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Japanese TV Is Actually Pretty Dull, But This Show Looks Interesting

Illustration for article titled Japanese TV Is Actually Pretty Dull, But This Show Looks Interesting
Kotaku EastEast is your slice of Asian internet culture, bringing you the latest talking points from Japan, Korea, China and beyond. Tune in every morning from 4am to 8am.

Online in Japan, people are calling new children's show Dxuntsukupa: Music Time, well, "odd," "awful," and even "very interesting."

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When foreigners visit Japan, one of the first things they say is that the country's television is unusual. Generally speaking, I don't think it's too peculiar. Most shows are just people eating stuff or talk shows with people telling jokes or stories. It's all rather same-y and somewhat dull if you don't understand Japanese.

Illustration for article titled Japanese TV Is Actually Pretty Dull, But This Show Looks Interesting
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But then, there's the occasional program like this. Dxuntsukupa, which is set in the world of a "music fairy," looks like it would be a kids' music program—especially with all those pastels, a purple "hip-hop fairy," a sax-playing robot and kiddy cohosts.

Illustration for article titled Japanese TV Is Actually Pretty Dull, But This Show Looks Interesting

[Photo: 8guumaru8]

But no, the show broadcasts at 11pm, so it's not a children's show. However, the show's official website says it was designed to look like a children's music show, but simply broadcasted at an adult time.

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Illustration for article titled Japanese TV Is Actually Pretty Dull, But This Show Looks Interesting

But, as this 2ch thread shows, the program's graphics are rather unique.

For example, below, that's the floating head of ghost writer Takashi Niigaki, who composed music for Resident Evil while another man apparently feigned deafness and took all the credit. It's interesting to see that Niigaki hasn't been disgraced and is a regular on the show.

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Illustration for article titled Japanese TV Is Actually Pretty Dull, But This Show Looks Interesting

Here he is playing as the kiddy co-hosts sing.

The show features your typical array of Japanese boy bands—as do other music shows on the major networks.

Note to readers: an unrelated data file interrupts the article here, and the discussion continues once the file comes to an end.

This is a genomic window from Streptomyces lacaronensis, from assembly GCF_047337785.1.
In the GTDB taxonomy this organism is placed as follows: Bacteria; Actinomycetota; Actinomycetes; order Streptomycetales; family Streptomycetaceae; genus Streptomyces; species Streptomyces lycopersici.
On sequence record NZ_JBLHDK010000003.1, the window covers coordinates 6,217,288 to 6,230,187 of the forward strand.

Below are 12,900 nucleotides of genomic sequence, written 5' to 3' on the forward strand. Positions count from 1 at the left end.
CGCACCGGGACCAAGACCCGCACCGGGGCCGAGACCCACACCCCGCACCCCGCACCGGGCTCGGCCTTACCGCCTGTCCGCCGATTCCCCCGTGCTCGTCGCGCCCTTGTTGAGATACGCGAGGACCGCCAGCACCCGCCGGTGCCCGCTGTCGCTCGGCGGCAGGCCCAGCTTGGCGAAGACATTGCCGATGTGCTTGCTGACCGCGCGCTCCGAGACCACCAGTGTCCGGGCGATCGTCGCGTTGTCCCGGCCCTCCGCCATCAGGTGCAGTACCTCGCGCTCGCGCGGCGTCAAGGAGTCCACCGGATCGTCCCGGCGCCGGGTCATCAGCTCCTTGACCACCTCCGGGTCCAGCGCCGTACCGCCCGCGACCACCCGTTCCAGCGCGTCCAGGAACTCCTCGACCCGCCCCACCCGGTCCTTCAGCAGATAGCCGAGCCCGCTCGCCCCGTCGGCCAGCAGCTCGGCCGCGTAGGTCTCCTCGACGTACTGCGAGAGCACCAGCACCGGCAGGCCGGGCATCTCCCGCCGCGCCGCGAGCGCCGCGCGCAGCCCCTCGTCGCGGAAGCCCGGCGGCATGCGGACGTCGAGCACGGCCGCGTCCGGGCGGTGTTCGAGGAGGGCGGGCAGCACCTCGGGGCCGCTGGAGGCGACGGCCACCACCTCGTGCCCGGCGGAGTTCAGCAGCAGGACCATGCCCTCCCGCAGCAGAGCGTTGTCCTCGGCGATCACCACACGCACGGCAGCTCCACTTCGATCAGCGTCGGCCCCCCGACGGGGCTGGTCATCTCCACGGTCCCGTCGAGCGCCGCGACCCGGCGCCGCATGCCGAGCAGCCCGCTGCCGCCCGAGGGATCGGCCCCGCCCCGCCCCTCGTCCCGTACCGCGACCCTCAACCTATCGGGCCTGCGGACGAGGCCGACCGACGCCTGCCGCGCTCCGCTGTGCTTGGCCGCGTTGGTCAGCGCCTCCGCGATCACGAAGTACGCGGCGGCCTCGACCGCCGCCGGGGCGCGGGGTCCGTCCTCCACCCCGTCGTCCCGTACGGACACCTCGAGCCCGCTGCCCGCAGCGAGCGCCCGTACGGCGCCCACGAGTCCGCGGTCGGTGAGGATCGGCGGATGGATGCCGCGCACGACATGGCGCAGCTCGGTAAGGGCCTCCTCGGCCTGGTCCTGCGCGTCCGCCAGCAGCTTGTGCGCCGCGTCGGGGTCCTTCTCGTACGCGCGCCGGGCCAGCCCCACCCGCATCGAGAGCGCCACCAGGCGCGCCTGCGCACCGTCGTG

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The show featured a bosozoku choir, singing about a balloon that could go anywhere.

Such nice voices!

And then, there is Bariko-san, the classical music fairy.

Illustration for article titled Japanese TV Is Actually Pretty Dull, But This Show Looks Interesting
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[Photo: seeee74]

Dxuntsukupa does seem to resemble the legendary Japanese kids show Ugo Ugo Lhuga, which was wonderfully nuts. As website Dangerous Minds explains, musical acts ranging from Shonen Knife to Jamiroquai would perform. (See clips here, here, and here.) There was some wild computer animation. Since both shows are from FujiTV, I'm assuming the similarities are on purpose.

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Hopefully, Dxuntsukupa is just getting started and has more insanity up its sleeve. Stagnant Japanese television needs it.

Oh, and Bariko-san? She does this:

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Sleep tight, children!

どぅんつくぱ〜音楽の時間〜 [FujiTV]

「どぅんつくぱ~音楽の時間~」が初回から飛ばし過ぎw【画像集】

フジテレビでやってる新しい音楽番組ヤバすぎwwwwwwww [2ch]

To contact the author of this post, write to bashcraftATkotaku.com or find him on Twitter @Brian_Ashcraft.

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Kotaku East is your slice of Asian internet culture, bringing you the latest talking points from Japan, Korea, China and beyond. Tune in every morning from 4am to 8am.

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DISCUSSION

Seems kinda like Japanese Tim and Eric Awesome Show Great Job!, at least on the surface.

But bizarre Japanese entertainment aside, how is it even physically possible to call something Dxuntsukupa? Is the D silent? How did that X sneak in there? This feels like a particularly bad Scrabble hand, and just looking at it is making my brain hurt. :X